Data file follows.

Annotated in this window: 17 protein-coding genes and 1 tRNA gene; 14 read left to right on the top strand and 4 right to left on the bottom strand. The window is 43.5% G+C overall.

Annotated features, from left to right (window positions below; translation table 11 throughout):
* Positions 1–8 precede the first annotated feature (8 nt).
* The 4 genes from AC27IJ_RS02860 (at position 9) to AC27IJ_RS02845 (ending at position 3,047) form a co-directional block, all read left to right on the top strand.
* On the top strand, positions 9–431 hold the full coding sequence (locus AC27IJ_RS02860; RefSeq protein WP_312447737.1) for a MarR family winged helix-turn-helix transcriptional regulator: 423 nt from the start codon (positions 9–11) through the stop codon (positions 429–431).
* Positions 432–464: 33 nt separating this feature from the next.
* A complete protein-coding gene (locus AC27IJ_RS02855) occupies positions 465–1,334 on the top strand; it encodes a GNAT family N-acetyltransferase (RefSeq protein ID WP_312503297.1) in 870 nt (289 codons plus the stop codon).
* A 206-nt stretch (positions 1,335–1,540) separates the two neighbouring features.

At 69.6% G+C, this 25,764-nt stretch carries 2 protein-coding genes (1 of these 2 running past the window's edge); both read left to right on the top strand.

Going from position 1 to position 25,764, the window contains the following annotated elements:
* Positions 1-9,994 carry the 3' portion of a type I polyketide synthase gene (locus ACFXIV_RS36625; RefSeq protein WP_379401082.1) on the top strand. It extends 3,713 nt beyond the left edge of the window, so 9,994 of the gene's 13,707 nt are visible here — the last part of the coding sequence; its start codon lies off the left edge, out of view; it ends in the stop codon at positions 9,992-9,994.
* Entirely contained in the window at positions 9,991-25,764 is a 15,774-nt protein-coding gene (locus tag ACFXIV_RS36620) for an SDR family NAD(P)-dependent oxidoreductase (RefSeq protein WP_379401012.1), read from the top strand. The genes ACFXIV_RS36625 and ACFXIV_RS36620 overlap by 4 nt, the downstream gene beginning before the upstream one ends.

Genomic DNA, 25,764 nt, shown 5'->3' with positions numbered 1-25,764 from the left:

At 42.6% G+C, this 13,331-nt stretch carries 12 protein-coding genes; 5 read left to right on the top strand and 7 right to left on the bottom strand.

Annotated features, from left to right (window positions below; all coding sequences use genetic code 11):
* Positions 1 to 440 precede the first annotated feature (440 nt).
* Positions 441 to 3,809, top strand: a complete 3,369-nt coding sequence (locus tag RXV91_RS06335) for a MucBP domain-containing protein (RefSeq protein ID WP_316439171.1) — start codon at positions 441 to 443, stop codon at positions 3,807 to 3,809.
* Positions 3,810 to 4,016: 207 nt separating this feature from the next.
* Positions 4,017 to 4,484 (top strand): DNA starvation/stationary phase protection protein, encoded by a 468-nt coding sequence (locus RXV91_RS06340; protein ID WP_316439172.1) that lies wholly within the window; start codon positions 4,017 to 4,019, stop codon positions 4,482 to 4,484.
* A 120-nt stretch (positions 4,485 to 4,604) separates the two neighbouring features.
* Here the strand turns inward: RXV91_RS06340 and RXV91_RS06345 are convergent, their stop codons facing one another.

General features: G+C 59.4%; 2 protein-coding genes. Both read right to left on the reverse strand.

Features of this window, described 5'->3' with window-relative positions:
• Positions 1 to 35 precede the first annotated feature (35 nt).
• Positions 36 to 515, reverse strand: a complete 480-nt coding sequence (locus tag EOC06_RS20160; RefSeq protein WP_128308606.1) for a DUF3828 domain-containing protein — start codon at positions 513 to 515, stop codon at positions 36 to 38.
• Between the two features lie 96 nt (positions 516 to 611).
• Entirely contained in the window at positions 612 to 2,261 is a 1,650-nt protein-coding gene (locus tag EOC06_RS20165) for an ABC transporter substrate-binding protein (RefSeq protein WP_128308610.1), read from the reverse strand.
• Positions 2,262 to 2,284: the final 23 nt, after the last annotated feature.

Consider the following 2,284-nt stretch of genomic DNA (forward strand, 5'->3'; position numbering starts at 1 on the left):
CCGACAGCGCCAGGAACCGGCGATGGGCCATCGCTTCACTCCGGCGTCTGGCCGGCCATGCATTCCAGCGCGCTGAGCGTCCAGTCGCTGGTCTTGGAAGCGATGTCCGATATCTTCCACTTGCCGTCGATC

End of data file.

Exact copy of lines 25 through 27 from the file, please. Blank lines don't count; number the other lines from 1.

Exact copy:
• Positions 36 to 515, reverse strand: a complete 480-nt coding sequence (locus tag EOC06_RS20160; RefSeq protein WP_128308606.1) for a DUF3828 domain-containing protein — start codon at positions 513 to 515, stop codon at positions 36 to 38.
• Between the two features lie 96 nt (positions 516 to 611).
• Entirely contained in the window at positions 612 to 2,261 is a 1,650-nt protein-coding gene (locus tag EOC06_RS20165) for an ABC transporter substrate-binding protein (RefSeq protein WP_128308610.1), read from the reverse strand.